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This new way to serve edamame is a game-changer! Edamame is still the star, but baked-on Parmesan makes it even more crisp and delicious.

Recipe: Cheesy Edamame


Serving size: 1/4 Cup
Servings per recipe: 4
Prep time: 5 minutes
Cook time: 12-15 minutes


  • 2 Cups edamame, raw (fresh or frozen)
  • 1 Tbsp. high heat oil
  • 1/4 Cup Parmesan cheese
  • 1/4 Tsp. garlic powder
  • Pinch salt

Directions

Preheat oven to 400 degrees Fahrenheit. Line baking sheet with foil or a non-stick mat. Set aside.

In a medium bowl, add edamame and oil. Once well coated, add cheese of your choice, garlic powder and salt. Mix to combine. Spread edamame on baking sheet and bake for 12 to 15 minutes until cheese is melted and a bit browned. Cool before serving.

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Cheesy Edamame Nutrition Facts

Serving size: 1/4 Cup

Calories 150
Total Fat 8g
Saturated Fat 1.5g
Trans Fat 0g
Cholesterol 5mg
Sodium 180mg
Total Carbohydrate 9g
Dietary Fiber 4g
Total Sugars 1g
Includes 0g Added Sugars
Protein 10g
Vitamin D 0mcg
Calcium 113mg
Iron 2mg
Potassium 7mg
Picture of Edamame

Star Ingredient: Edamame

Edamame Contain:

Magnesium*

Magnesium is critical for the operation of hundreds of enzymes.  It acts in all the cells of the soft tissues where it forms part of the protein-making machinery and is necessary for the release of energy.  Magnesium helps relax muscles after contraction and promotes resistance to tooth decay by holding calcium in tooth enamel. Magnesium rich food sources include dark green leafy vegetables, nuts, legumes, whole grain breads and cereals, seafood, chocolate and cocoa.  Magnesium is easily lost from foods during processing, so unprocessed foods are the best choices.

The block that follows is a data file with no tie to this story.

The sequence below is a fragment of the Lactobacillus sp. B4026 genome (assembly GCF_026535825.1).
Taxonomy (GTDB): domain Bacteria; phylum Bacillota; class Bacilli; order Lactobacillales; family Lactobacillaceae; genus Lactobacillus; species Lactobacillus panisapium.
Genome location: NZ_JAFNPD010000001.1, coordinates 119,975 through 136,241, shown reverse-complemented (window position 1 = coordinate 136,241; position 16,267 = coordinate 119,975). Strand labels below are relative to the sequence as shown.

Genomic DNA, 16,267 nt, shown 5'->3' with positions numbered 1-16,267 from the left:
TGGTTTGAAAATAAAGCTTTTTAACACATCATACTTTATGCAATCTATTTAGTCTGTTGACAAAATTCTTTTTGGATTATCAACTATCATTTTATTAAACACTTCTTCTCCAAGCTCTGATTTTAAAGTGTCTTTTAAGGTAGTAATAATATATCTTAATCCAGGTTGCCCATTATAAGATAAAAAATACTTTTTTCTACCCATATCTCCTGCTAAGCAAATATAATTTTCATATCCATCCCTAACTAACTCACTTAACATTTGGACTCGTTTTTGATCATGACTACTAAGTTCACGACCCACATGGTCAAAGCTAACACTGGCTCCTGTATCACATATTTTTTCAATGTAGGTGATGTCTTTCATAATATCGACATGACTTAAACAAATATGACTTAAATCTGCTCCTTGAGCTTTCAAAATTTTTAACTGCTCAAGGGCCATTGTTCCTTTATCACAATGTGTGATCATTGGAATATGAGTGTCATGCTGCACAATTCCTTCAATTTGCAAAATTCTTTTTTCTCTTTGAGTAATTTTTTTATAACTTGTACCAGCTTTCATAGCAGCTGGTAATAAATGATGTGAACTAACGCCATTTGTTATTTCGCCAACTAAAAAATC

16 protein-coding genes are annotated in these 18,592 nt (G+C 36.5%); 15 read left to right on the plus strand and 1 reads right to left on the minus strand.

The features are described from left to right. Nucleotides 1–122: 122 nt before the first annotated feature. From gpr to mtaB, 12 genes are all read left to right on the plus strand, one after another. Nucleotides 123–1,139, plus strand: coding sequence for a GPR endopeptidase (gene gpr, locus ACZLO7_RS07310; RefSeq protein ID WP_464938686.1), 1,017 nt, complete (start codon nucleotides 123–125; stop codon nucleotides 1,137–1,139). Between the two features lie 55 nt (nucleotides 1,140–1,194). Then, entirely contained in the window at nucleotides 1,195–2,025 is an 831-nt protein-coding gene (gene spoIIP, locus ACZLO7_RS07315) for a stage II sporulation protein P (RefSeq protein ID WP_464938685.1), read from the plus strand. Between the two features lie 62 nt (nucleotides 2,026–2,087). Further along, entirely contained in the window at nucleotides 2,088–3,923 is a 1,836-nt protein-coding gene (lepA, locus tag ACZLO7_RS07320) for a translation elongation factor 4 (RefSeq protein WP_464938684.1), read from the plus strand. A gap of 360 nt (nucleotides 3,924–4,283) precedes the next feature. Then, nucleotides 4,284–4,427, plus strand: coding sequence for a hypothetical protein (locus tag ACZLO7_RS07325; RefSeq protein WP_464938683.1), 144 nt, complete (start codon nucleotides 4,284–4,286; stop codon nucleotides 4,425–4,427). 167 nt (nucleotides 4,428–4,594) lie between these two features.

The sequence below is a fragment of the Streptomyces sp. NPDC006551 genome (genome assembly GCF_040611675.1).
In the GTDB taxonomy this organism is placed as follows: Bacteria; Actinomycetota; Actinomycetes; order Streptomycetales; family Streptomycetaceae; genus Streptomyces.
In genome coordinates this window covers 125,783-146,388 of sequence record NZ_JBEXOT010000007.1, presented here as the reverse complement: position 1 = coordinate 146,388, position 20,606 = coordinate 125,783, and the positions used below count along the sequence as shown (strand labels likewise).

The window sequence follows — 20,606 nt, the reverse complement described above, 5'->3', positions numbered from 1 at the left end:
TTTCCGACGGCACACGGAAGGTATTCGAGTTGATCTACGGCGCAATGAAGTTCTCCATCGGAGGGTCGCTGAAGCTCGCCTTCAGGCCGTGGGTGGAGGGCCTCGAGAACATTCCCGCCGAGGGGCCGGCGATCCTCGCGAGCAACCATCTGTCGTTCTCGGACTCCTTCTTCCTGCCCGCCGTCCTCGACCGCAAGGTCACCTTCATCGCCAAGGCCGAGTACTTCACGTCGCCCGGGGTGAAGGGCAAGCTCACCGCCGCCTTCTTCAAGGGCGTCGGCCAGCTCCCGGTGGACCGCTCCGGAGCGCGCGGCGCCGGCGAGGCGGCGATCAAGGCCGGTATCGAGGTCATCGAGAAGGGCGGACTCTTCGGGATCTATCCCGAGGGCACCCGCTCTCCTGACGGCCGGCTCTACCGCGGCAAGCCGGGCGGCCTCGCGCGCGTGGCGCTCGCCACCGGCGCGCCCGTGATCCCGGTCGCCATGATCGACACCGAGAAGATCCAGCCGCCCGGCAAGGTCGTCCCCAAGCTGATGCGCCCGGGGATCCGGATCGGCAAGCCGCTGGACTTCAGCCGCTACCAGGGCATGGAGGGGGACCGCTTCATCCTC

Fiber*

We have all heard we don’t get enough fiber. Do you know why we need fiber? Mainly we need fiber to relieve and reverse symptoms of constipation. Fiber is only found in vegetables, fruits, legumes and whole grains. The fibers of plants are constituents of plant cell walls. Hemicellulose, pectins, gums and mucilages are examples of different types of fiber.  Some fibers cannot be digested; however, some can be digested by bacteria in the human digestive tract and can generate some absorbable products which can yield energy when metabolized. Insoluble fibers do not dissolve readily in water while soluble do. Both types contribute to digestive health.

Iron*

Iron is a trace mineral most commonly known for maintaining hemoglobin levels. One of the most essential functions of iron is its production of red blood cells which provide oxygen to our tissues. Considering blood oxygenates the brain and iron is carried through the body by blood, iron is directly related to healthy brain function. A well-oxygenated body can lead to a feeling of well-being. Interestingly, vitamin C and iron consumed at the same time may increase the absorption of iron.

Trivia: Only carbohydrate, protein and fat supply energy to the body.

*These statements have not been evaluated by the Food and Drug Administration. This is not intended to diagnose, treat, cure, or prevent any disease.